Harden SSH access on CentOS 6

    Default files Layout for configuration

    • /etc/ssh/sshd_config - For OpenSSH server /etc/ssh/ssh_config - For OpenSSH client
    • ~/.ssh/ - configuration path for current user
    • ~/.ssh/authorized_keys or ~/.ssh/authorized_keys - pub keys (RSA or DSA)
    • /etc/hosts.allow and /etc/hosts.deny : access control list(tcp-wrappers)

    NOTE: The server configuration file IS NOT “/etc/ssh/ssh_config”

    Change the access port

    Run ssh on a non-standard port using Port option. you should edit the server configuration file:

    [root@server.com]#vim /etc/ssh/sshd_config

    Then, update port from 22 to 60128:

    Port 60128

    Setup Iptables

    You also need to update firewall settings so that users can login using TCP port 60128. Before setting up the iptables, You should make sure that the current ssh port can log in, otherwise it will cause ssh not login normally. Edit, /etc/sysconfig/iptables and open sshd port 60128:

    [root@server.com]# vim /etc/sysconfig/iptables

    Add the following rule:

    ## delete or comment out port 22 line ##
    ## -A INPUT -m state --state NEW -m tcp -p tcp --dport 22 -j ACCEPT 
    ## open port 60128
    -A INPUT -m state --state NEW -m tcp -p tcp --dport 60128 -j ACCEPT

    The Reboot the Iptables,check the list:

    [root@server.com]# /etc/init.d/iptables restart
    [root@server.com]# iptables --list
    Chain INPUT (policy ACCEPT)
    target     prot opt source               destination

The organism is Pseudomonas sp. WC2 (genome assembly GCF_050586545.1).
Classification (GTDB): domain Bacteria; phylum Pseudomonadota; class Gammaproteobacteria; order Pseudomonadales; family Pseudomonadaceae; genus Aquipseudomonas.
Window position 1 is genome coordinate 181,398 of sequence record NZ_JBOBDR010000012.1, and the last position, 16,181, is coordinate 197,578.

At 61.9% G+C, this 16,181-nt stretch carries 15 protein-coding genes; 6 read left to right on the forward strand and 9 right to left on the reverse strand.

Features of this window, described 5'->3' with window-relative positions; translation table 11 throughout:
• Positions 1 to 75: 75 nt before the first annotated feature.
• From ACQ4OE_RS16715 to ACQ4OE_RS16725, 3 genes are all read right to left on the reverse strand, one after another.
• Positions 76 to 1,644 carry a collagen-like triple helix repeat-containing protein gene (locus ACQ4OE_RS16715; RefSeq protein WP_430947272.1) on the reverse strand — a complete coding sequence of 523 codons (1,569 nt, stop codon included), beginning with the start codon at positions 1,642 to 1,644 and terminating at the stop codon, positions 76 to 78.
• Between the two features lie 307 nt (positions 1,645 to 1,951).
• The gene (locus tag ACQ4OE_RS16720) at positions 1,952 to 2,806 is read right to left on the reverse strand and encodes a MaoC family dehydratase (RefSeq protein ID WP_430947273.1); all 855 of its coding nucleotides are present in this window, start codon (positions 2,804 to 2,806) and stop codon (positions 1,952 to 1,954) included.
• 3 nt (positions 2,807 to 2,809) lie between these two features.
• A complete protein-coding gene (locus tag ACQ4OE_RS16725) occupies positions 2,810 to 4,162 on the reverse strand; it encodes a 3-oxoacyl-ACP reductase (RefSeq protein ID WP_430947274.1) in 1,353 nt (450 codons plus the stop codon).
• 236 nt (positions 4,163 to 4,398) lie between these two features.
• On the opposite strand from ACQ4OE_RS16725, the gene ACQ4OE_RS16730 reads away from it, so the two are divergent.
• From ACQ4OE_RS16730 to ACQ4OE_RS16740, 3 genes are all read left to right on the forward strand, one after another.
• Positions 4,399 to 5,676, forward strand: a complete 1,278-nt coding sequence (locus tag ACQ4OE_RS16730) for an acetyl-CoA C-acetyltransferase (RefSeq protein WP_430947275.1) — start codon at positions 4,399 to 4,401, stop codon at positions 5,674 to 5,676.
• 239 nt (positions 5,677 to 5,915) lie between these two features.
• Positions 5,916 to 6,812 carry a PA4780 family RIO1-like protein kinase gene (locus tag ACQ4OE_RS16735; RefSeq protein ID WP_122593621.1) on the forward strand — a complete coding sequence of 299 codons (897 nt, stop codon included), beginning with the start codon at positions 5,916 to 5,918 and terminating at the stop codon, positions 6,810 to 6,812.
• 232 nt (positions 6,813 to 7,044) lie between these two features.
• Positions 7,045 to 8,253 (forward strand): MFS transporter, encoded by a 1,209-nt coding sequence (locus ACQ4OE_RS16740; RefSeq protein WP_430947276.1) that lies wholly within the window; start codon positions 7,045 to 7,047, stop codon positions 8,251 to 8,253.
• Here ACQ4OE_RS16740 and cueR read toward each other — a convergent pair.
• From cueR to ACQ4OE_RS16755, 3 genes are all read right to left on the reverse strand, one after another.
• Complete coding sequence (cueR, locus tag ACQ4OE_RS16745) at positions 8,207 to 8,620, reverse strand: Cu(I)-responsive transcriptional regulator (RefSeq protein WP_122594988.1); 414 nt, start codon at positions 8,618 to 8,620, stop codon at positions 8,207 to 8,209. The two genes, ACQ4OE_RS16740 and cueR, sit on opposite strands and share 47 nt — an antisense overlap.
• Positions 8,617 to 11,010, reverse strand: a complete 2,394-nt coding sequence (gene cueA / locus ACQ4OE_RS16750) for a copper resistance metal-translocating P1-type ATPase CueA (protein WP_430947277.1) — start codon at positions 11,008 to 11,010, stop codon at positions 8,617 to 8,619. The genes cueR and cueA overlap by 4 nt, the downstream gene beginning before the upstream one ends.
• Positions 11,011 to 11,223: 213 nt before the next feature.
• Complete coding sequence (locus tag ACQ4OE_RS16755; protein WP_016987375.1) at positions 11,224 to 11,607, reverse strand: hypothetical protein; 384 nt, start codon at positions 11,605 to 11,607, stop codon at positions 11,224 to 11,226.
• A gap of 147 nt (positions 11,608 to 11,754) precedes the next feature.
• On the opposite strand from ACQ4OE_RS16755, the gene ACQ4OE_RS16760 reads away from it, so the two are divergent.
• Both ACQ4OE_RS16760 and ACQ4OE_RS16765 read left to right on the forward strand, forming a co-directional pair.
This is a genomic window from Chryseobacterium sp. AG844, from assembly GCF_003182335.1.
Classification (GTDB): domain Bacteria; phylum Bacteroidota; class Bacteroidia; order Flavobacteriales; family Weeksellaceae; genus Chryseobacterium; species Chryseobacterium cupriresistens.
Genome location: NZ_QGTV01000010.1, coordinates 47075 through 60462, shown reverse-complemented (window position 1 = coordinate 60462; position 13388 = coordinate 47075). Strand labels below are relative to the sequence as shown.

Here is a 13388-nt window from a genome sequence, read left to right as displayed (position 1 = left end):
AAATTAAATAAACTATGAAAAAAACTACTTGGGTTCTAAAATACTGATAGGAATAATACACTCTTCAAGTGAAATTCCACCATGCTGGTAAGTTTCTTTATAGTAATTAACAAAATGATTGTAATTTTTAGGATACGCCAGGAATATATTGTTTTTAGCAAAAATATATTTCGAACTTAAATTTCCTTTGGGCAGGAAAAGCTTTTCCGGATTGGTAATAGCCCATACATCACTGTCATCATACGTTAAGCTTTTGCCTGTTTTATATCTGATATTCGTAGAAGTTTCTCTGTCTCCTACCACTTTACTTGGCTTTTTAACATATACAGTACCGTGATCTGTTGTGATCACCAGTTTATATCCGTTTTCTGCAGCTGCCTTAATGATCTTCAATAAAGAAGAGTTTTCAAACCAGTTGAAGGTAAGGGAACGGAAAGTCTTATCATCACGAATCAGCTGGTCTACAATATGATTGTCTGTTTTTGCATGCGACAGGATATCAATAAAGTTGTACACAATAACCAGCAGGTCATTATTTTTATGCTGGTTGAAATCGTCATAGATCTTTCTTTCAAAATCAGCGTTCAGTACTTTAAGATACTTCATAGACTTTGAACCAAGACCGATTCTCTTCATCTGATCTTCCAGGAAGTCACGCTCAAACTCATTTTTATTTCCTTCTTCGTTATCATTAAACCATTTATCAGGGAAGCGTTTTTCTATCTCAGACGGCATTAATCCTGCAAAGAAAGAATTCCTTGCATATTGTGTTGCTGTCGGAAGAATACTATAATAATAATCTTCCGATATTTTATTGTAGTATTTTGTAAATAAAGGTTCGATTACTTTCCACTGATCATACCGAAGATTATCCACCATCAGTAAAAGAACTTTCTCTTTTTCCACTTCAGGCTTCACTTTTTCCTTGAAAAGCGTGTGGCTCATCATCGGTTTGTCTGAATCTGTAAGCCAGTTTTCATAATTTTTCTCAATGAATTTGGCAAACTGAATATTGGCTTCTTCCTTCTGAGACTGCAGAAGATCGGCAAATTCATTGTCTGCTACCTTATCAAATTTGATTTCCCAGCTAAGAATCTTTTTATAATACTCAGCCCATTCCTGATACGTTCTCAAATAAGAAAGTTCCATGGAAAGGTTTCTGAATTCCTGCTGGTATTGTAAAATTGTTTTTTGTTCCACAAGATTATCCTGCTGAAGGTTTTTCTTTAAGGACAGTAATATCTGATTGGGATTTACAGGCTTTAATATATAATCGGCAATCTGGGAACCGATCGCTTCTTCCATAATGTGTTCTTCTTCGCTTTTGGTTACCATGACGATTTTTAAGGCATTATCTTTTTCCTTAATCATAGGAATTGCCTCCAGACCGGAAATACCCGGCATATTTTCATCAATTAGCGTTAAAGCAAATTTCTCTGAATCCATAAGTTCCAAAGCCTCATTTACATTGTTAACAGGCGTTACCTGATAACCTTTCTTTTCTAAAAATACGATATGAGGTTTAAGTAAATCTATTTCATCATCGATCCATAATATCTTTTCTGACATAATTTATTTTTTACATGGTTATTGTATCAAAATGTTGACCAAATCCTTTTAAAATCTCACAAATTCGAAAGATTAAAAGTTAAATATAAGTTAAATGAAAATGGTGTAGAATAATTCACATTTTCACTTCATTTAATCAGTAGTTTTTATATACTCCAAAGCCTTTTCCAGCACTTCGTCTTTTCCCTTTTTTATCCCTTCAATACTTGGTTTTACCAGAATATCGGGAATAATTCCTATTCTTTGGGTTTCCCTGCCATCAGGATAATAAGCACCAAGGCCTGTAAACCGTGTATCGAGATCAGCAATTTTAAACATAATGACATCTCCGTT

ACCEPT     all  --  anywhere             anywhere            state RELATED,ESTABLISHED 
    ACCEPT     icmp --  anywhere             anywhere            
    ACCEPT     all  --  anywhere             anywhere            
    ACCEPT     tcp  --  anywhere             anywhere            state NEW tcp dpt:ssh 
    ACCEPT     tcp  --  anywhere             anywhere            state NEW tcp dpt:http 
    ACCEPT     tcp  --  anywhere             anywhere            state NEW tcp dpt:https 
    ACCEPT     tcp  --  anywhere             anywhere            state NEW tcp dpt:60128 

    Forbidden remote access by root

    You should file the keyword “PermitRootLogin” in the file named “/etc/ssh/sshd_config”.

    #PermitRootLogin yes

    Then, comment out this line and change it to no:

    PermitRootLogin yes

    Disable SSH Protocol 1

    You should find the following in the “/etc/ssh/sshd_config”:

    # Protocol 2,1

    Update it to:

    Protocol 2

    Enable key authentication

    If you want to complete this step, you need a client and a server, our aim is to enable server-side ssh key authentication.

    client: / example1.com
    server: / example2.com

    Client-side: Create key

    First, create a public/private key pair on the client( that you will use to connect to the server(

    [edwin@example1.com]$ ssh-keygen -t rsa

    This will create two files in your (hidden) ~/.ssh directory called id_rsa and id_rsa.pub. id_rsa is your private key and id_rsa.pub is your public key. Now set permissions on your private key:

    [edwin@example1.com]$ chmod 700 ~/.ssh
    [edwin@example1.com]$ chmod 600 ~/.ssh/id_rsa 

    Server-side:Add authorized_keys

    Copy the public key (id_rsa.pub) to the server and install it to the authorized_keys list:

    [root@example2.com]# cat id_rsa.pub >> ~/.ssh/authorized_keys

    Note: once you have imported the public key, you can delete it from the server.

    and finally set file permissions on the server:

    [root@example2.com]# chmod 700 ~/.ssh
    [root@example2.com]# chmod 600 ~/.ssh/authorized_keys

    The above permissions are required if StrictModes is set to yes in /etc/ssh/sshd_config (the default).

    Server-side: disable password authentication

    PasswordAuthentication no

    Reboot sshd

    [root@exmaple2.com]# /etc/rc.d/init.d/sshd restart

    Test from client-side

    [edwin@example1.com]$ ssh root@example2.com -p 60128

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